- The Washington Times - Thursday, February 7, 2002

SALT LAKE CITY From fluttering flags to clanging cowbells, Casey Puckett is used to raucous home crowds.

Problem is, he's always on the road.

"We spend a lot of time racing in Europe, and we never see the kind of fervor the Austrians have about alpine ski racing," said Puckett, a member of the U.S. Olympic Ski Team. "So I can't wait to be a part of the whole energy of being in Salt Lake and being in the United States."

He's not alone. With the Winter Olympics on American soil for the first time in more than two decades, the skiers and skaters of Team USA are shooting for a record medal tally and counting on a home snow and ice advantage to help them along.

"At home, we have as good a shot as we're going to get," said U.S. bobsledder and Chantilly resident Mike Kohn.

For the United States, the target is 20 medals, seven more than the previous American high of 13 at the 1994 Lillehammer and 1998 Nagano Games.

It's a major jump, concedes Fairfax figure skater Michael Weiss, but not an impossible one.

"If you look at recent Olympics, you'll see that the host country all of a sudden has a huge medal count," Weiss said. "Even in Japan [in 1998], they didn't have a hugely successful team prior to the Games. So I think the American team will do pretty well here."

History seconds that notion. Since 1932, the Winter Olympic home team has won an average of four more medals than during the previous Games, with France (plus seven in 1994) and Switzerland (plus seven in 1948) enjoying the greatest gains.

At the 1932 Games in Lake Placid, N.Y., the United States accumulated 12 medals, six more than its previous best. Forty-eight years later, Team USA enjoyed a two-medal jump at Lake Placid one of those coming from the "Miracle on Ice" hockey squad, perhaps the least likely champions in Olympic history.

"It's a totally different experience having the Games here in the U.S.," said moguls skier Ann Battelle, an Olympic veteran. "I've only been here one day, and I can already tell."

The reason? Start with the Olympic venues. A reported 38 members of Team USA moved to Utah to train for the Games, and many others have practiced and competed extensively at the tracks and rinks in and around Salt Lake City.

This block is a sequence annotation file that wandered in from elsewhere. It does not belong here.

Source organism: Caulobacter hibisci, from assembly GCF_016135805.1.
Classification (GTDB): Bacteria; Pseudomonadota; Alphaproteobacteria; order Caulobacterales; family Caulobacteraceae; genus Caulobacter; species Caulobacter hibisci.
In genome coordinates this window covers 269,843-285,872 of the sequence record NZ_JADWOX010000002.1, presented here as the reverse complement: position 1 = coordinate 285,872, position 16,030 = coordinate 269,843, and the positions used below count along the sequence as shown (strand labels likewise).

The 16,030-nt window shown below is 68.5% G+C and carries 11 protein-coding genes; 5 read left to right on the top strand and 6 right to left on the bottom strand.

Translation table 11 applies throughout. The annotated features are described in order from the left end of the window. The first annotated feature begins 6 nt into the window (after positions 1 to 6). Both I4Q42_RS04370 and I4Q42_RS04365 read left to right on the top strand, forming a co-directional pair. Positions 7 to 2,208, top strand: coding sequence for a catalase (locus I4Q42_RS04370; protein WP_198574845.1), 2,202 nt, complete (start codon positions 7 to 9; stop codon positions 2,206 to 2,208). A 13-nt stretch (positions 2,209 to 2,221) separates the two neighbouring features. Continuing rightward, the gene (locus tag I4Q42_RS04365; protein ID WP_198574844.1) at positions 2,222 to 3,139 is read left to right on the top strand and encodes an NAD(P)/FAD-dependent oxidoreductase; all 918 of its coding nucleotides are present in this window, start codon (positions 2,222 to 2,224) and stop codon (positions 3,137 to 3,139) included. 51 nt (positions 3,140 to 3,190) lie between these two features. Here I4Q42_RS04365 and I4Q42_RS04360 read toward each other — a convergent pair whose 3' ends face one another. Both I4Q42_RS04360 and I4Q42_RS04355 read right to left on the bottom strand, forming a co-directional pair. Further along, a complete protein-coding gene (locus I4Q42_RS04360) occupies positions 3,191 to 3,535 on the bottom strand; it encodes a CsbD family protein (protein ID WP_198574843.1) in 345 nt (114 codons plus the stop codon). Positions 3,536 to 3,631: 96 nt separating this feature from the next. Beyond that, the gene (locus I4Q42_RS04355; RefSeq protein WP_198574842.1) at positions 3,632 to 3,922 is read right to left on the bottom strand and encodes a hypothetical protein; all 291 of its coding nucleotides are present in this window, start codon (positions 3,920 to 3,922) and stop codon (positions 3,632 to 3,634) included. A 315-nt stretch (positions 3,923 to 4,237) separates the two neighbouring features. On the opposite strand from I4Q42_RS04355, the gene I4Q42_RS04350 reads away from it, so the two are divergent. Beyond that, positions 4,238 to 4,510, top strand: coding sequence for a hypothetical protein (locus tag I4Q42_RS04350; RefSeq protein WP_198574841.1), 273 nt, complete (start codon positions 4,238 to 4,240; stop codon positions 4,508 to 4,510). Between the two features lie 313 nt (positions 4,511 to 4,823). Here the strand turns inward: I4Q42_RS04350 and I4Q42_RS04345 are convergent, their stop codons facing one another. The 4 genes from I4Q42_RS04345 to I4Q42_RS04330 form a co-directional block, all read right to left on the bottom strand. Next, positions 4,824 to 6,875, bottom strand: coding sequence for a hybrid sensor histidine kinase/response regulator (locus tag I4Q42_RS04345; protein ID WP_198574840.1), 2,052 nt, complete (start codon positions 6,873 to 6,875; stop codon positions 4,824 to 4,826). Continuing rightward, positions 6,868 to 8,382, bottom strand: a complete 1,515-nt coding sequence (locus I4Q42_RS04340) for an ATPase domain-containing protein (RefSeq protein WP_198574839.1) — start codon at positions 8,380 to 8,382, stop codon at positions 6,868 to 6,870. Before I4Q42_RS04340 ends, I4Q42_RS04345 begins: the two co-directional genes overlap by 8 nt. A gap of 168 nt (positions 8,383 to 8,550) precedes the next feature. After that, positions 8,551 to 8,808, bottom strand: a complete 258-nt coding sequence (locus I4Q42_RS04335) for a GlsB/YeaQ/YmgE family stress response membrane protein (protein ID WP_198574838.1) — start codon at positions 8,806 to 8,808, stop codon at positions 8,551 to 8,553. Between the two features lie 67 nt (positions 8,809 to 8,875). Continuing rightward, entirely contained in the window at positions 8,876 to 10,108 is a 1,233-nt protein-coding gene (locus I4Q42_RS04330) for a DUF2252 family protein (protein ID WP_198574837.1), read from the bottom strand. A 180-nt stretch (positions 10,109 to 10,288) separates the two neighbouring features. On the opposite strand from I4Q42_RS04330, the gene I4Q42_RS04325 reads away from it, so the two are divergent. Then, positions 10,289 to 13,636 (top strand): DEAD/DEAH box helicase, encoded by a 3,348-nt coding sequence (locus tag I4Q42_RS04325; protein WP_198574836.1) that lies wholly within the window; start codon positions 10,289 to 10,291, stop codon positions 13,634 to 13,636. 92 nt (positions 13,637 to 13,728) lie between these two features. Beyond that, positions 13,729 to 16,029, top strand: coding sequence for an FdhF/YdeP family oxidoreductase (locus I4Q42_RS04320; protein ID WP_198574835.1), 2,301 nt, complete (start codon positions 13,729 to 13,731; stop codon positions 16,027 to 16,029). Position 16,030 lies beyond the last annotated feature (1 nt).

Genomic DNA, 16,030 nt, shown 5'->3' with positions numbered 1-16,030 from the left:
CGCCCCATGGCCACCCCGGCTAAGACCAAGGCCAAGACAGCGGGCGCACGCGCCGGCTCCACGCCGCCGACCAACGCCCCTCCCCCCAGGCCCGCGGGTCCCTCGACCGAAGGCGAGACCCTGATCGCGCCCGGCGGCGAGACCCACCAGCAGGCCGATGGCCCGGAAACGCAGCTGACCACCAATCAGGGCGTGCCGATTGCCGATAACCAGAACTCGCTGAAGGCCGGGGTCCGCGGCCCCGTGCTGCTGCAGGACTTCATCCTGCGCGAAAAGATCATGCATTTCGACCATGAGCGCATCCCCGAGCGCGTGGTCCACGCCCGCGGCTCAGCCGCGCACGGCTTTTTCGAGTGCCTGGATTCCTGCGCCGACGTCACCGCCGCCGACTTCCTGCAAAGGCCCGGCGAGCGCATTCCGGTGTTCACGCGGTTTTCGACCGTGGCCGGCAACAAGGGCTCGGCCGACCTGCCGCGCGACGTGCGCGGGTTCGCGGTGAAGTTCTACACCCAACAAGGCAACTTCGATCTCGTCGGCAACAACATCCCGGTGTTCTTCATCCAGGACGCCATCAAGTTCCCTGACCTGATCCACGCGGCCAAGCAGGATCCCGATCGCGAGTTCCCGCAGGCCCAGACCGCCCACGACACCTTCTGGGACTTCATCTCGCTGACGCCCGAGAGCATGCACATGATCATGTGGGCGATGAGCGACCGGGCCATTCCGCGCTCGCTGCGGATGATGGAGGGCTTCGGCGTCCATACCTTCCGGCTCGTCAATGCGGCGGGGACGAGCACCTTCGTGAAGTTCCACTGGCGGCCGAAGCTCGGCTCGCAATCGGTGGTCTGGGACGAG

As a result, American athletes are familiar with the quirks of courses like the bobsled run at Utah Olympic Park a potential advantage in events where the margin of victory is often measured in hundreds of a second.

"Every track is different, and we've been on this track for six years," said Kohn, whose four-man bobsled team will be one of two looking to snap a 46-year U.S. medal drought in the sport. "The Europeans have been on it three times, and only because we had to let them. We've nailed down driving the hard part of the track."

Likewise, Weiss feels right at home at Delta Center, having won his first national title there in 1999.

"I know the locker room backstage, the waiting area, the warmup area, where to get on and off the ice, the hallways, where the judges are," he said.

"I've been going through this competition in my head over and over for the last two months, so hopefully when I go out there, it'll be just another run-through."

For others, the advantage comes down to, well, the comforts of home a familiar language, minimal time zone shifts, recognizable cuisine (the last, of course, being the most important).

"All you have to worry about is you and your skates and your performance," said U.S. speedskater Annie Driscoll. "If you were in a different country, there might be culture shock, a completely different track, food and just so many other factors. But here, it's like your hometown."

Then there's the crowd factor. With the exceptions of figure skating and ice hockey, most U.S. winter athletes spend much of their time competing abroad, where polite applause is as good as it gets.

In Salt Lake, however, they'll be greeted by family, friends and patriotic throngs, all cheering for anyone sporting red, white and blue and never mind that most Americans are more familiar with actor Alan Alda than U.S. ski jumper Alan Alborn.

"I'm kind of immobile right now, but I'll definitely be out there in the stands during the Olympics," said U.S. freestyle aerialist Emily Cook, who is out of the Games because of a foot injury. "I can't wait to watch the events and cheer on my teammates."

Puckett, of course, wouldn't have it any other way.

"There's just an extraordinary amount of patriotism in general right now, and it's just magnified during these two weeks," he said. "We've had our sights set on this for so long, and put so much focus into these Games. I see really good things happening."

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